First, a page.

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State of Emergency in Charlotte: Why Are Police Always Prepared to Handle Black Rage — but Not Black Concerns?

Jeff Siner/TNS/Charlotte Observer/ZUMA

Jeff Siner/TNS/Charlotte Observer/ZUMA

There is a state of emergency in Charlotte, but where is the state of emergency for Black people?

There are a number of things that America does well.  Jazz and the Blues is one example. Marching bands are another. And barbecue.  Shooting down Black people is yet another thing for which this country is known, and it is one of the nation’s core competencies.  Then there’s the riot police.

North Carolina Governor Pat McCrory — who has spent much of his time in office depriving Black people of the right to vote — issued a state of emergency and called in the National Guard, following public outrage, protests and unrest in connection with the murder by police of Keith Lamont Scott, a Black man.  For a second night on Wednesday, the protests and the tensions continued, and the community anger did not subside.

“Any violence directed toward our citizens or police officers or destruction of property should not be tolerated,” McCrory said in a statement. “I support and commend the law enforcement officials for their bravery and courage during this difficult situation.”

It makes you feel as if America is stuck on a default setting. Someone of color, unarmed and minding his or her own business, is gunned down like a rabid animal by police.  Black people express their frustration not only over this incident, but over years — indeed generations — of injustice, disrespect, humiliation, state-sanctioned violence, gangsterism and thuggery, and the incessant, intrusive monitoring of our bodies and our comings and goings.

The Black response to this outrageous treatment manifests itself in peaceful protest, passive resistance and sometimes, situationally appropriate, raw and dirty urban rebellion.  Because we can’t take it anymore. And who are we to judge those who have been given no options, and who have been shouting at high decibels for years — only to be met with deaf ears?

And that is when they bring in the riot police — armed up, swollen up riot police in black armor, with tanks, teargas, flash grenades and the best military hardware Uncle Sam can buy.  Maybe these police even had “counterterrorism” training from the Israeli Defense Forces, where they have had much experience in containing, controlling and brutalizing their own version of Black folks.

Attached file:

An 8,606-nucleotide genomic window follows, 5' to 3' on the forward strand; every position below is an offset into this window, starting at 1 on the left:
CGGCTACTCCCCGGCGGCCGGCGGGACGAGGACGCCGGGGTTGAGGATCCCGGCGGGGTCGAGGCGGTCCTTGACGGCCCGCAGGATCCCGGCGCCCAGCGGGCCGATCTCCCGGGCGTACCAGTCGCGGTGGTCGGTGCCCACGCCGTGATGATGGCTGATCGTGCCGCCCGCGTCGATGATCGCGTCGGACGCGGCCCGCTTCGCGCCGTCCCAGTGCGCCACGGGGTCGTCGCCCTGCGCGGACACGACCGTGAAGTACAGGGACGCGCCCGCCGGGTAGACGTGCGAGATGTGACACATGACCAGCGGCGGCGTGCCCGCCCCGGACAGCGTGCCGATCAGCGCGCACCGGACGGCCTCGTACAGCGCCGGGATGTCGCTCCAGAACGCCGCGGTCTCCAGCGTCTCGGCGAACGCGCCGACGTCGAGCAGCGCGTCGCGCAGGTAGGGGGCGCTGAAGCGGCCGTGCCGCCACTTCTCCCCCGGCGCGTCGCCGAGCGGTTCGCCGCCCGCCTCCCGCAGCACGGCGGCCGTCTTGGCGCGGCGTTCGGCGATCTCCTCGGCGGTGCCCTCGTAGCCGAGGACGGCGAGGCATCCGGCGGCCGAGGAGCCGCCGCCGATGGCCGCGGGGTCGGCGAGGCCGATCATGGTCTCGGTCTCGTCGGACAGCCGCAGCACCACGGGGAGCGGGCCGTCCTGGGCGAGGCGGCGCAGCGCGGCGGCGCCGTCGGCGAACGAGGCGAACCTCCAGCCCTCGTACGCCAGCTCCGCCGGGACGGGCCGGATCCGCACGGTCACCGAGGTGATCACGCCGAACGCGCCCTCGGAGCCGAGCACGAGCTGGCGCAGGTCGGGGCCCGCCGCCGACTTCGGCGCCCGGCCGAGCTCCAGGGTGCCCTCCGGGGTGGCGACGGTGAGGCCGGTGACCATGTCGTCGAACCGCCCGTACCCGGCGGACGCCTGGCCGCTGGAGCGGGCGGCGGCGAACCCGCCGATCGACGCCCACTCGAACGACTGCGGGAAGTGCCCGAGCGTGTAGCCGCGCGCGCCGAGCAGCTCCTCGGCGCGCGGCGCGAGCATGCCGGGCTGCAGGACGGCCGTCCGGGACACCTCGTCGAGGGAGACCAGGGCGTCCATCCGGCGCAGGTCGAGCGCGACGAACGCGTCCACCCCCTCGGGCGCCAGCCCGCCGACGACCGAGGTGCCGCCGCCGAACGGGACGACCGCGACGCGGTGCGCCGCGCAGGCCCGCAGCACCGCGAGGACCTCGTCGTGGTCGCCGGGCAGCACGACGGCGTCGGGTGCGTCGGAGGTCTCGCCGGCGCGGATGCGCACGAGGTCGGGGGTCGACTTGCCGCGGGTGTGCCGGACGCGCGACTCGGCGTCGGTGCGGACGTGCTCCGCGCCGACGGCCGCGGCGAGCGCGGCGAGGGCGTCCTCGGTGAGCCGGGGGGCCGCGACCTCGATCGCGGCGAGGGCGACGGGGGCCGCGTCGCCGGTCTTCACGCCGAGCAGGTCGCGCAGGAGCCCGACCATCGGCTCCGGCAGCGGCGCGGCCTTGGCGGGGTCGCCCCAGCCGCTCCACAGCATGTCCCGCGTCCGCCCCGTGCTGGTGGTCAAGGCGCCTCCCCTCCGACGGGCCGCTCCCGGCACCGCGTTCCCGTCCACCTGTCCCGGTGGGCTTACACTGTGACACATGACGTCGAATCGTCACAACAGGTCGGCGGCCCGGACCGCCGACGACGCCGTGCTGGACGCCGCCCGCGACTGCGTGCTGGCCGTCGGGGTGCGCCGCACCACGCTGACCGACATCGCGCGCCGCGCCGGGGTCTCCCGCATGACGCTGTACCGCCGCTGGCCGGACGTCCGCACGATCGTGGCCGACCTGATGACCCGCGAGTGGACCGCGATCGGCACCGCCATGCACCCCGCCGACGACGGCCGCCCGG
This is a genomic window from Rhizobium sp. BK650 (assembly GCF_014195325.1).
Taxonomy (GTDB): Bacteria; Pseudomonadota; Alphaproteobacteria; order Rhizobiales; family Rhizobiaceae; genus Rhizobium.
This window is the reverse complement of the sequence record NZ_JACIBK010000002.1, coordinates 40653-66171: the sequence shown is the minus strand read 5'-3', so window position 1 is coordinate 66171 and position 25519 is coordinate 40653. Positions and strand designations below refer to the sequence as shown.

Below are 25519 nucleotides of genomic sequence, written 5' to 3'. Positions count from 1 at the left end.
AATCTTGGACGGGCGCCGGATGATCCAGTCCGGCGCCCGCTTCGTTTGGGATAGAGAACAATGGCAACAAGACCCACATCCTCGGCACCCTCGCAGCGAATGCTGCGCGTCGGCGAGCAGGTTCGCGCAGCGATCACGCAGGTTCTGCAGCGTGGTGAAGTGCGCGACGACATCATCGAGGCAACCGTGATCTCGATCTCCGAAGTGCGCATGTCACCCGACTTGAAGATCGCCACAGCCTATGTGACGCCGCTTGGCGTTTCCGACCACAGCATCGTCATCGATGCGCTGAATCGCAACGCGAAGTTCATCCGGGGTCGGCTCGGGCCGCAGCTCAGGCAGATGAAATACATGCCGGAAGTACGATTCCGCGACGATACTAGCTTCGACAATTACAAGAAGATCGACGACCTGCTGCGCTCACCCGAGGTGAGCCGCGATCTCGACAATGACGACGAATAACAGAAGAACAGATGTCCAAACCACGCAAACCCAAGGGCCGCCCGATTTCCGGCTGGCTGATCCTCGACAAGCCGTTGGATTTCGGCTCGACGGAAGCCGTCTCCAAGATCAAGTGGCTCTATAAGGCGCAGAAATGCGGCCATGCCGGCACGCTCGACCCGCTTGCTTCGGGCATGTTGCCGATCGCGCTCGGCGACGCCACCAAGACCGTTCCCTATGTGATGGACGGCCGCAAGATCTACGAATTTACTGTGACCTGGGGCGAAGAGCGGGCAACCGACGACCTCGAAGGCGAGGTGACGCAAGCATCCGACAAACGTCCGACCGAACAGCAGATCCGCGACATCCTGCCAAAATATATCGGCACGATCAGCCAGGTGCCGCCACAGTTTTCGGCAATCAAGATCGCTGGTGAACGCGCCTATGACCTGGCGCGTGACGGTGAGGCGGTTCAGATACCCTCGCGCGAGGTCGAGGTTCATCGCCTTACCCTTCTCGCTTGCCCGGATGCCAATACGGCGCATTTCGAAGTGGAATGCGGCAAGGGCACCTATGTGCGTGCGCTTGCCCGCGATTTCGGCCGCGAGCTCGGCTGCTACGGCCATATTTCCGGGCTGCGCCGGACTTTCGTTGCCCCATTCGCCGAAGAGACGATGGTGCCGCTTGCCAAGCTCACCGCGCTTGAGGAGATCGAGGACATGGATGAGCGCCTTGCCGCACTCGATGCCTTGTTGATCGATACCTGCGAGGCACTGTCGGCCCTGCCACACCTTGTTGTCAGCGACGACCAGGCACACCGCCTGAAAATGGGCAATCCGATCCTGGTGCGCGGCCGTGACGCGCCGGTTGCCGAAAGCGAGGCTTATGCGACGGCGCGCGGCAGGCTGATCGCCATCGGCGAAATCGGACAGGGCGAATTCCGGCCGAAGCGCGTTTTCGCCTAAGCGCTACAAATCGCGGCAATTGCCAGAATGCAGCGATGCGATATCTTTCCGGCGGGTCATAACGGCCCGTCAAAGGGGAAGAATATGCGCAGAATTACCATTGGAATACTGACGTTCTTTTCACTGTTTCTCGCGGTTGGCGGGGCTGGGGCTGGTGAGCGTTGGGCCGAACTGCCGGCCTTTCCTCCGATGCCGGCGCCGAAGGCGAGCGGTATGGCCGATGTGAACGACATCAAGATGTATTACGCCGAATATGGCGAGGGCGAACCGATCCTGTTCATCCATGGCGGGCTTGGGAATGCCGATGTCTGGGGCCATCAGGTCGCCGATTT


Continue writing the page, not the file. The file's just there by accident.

“Violence is not the answer,” said Charlotte Mayor Jennifer Roberts in a press conference on Thursday morning, pleading for calm and announcing the arrest of 44 people, as covered by MSNBC.  This may be the case, but violence seems to be the solution prescribed when dealing with the Black community. If violence is not the answer, then it should not be the answer for what is forced upon the lives of African-Americans.

We are America’s problem to be managed, with forms of punishment designed specifically for us. They will throw us in prison when they have decided there will be no more employment or educational opportunities for us.  They lock up our men, or kill them, then mock us when we are fatherless.  They brutalize our women, men and children, and justify it by labeling us criminals. They tell us to comply with the cops, hold up our hands and we won’t get shot — then we hold up our hands and we end up dead.

We are killed when picking up our babies from school, we are killed while reading a book, shot to death while standing or sitting down, or running, or nothing at all.  The police gun us down for weapons we did or did not have — and no one asked us if we were licensed to have one — or for wallets and cellphones that supposedly looked like a gun.  Or a toy that looked like a gun.  Ultimately, Blackness is the weapon in our possession, and for some police officers, that serves as sufficient grounds to shoot to kill.

Mass murderers and terror suspects are taken into custody alive, fresh from the horrific acts they just committed, and weapons in hand.  And yet, Black people who did nothing at all — except claim African ancestry — are descended upon with brute force, cop cars everywhere and guns drawn and discharged at will.

White cops have a problem policing Black people because when they view themselves as an occupying force, they regard Black people as a criminal element. But it matters little if there are Black officers involved in the brutality — or even a Black police chief — when the patterns and practices of racial oppression are in place, and the racist assumptions regarding Black folks govern the policies.

When America thinks we will cause trouble, America is ready for us with the troops and riot gear. But when Black people are in trouble, there is no army to save us. There is simply silence.

So, this country is good at riot policing, but they can’t bring the structural change that would make the uprisings unnecessary.

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